Piers Plowman


William Langland

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Covetousness Character Analysis

Covetousness, also called Sir Harvey, is a naïve man who knows so little about Christianity, he doesn’t even know what restitution means—even though his title (Sir) denotes status, either in the clergy or the nobility. After he confesses to Repentance, however, Covetousness is overwhelmed by crippling guilt for his sins—this is one of the poem’s many examples of contrition, or genuine remorse for one’s wrongdoings.
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Covetousness Character Timeline in Piers Plowman

The timeline below shows where the character Covetousness appears in Piers Plowman. The colored dots and icons indicate which themes are associated with that appearance.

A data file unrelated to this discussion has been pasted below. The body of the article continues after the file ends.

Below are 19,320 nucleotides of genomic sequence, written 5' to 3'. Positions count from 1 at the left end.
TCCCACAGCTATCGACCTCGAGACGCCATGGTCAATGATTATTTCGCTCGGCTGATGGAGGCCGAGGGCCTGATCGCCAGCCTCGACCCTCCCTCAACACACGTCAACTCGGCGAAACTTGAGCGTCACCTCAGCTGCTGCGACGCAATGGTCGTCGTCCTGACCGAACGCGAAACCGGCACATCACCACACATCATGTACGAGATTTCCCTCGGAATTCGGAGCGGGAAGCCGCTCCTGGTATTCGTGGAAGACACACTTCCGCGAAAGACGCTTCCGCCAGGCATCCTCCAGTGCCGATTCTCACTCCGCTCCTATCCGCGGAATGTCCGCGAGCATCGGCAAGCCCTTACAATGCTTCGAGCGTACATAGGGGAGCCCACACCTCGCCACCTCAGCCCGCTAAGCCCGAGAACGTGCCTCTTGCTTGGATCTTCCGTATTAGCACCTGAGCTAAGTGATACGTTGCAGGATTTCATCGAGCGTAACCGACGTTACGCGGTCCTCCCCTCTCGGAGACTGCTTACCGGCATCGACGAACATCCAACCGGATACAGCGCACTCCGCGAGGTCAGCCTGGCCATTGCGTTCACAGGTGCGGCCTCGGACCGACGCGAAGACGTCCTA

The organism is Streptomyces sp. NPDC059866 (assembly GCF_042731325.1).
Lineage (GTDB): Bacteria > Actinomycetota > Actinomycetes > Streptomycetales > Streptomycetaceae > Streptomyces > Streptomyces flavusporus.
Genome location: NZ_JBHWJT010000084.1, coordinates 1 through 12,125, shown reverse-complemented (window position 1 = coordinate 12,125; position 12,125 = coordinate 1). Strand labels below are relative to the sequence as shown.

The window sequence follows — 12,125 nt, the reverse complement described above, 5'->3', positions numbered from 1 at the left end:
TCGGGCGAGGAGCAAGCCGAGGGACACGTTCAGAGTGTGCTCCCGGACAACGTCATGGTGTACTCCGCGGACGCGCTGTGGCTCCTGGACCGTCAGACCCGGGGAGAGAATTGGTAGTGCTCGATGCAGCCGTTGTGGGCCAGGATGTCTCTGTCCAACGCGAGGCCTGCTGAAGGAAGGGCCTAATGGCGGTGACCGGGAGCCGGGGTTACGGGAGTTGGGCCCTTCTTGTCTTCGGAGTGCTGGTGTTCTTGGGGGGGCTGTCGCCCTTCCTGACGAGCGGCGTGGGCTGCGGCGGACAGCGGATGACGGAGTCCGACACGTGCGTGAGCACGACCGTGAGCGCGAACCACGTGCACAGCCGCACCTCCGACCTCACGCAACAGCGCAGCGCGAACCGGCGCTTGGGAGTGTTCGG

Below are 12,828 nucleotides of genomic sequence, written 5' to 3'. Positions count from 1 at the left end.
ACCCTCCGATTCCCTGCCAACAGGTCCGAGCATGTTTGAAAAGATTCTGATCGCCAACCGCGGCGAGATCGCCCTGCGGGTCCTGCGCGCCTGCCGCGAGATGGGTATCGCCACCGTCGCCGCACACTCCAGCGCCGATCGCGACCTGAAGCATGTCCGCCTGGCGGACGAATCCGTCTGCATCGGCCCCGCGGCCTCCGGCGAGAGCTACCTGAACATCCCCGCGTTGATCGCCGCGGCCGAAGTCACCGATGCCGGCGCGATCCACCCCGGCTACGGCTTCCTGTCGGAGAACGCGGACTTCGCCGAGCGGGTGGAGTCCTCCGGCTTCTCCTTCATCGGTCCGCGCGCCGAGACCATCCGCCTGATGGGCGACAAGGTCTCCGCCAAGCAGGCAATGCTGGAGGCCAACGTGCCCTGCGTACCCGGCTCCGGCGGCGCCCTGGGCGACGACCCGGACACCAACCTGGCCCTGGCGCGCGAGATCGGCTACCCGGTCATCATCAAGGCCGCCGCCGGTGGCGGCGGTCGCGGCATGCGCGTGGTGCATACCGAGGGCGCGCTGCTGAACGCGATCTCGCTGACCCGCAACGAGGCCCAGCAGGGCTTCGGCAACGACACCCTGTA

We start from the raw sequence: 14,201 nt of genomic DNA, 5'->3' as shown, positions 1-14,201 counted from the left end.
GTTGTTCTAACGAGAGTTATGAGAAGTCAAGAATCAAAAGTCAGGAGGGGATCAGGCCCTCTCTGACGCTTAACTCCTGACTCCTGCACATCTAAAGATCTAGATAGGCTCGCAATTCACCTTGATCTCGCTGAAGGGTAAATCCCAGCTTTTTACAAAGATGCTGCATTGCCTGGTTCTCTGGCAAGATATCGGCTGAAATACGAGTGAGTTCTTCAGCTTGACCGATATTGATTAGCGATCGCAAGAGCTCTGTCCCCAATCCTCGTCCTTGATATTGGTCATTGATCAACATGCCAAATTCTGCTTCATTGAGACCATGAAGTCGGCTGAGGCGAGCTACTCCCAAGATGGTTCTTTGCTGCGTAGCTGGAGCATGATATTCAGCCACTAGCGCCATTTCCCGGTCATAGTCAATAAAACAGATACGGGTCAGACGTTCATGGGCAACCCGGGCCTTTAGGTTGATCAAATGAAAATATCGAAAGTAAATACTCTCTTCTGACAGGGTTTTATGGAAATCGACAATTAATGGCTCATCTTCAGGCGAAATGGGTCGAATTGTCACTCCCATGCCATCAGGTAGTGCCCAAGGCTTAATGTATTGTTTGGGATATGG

Passus V
Corruption Theme Icon
Penance and Repentance Theme Icon
Covetousness, whose real name is Sir Harvey, comes next. When Repentance asks him if he has... (full context)
Corruption Theme Icon
Penance and Repentance Theme Icon
After Covetousness comes Glutton, who claims he was on his way to the Church when the women... (full context)
Passus XVI
Corruption Theme Icon
...winds come. Piers explains that he uses the first pole to protect the tree from Covetousness. The second pole protects against the flesh, which introduces “worms of sin” to the tree.... (full context)
Passus XIX
Corruption Theme Icon
...of the world. If Antichrist succeeds, Pride will be the Pope, guided by his cardinals, Covetousness and Unkindness. (full context)
Passus XX
Corruption Theme Icon
Penance and Repentance Theme Icon
Despite the momentary peace, Fortune, Lechery, Covetousness, and Simony resume their attack on Conscience and Unity. Simony talks the pope into appointing... (full context)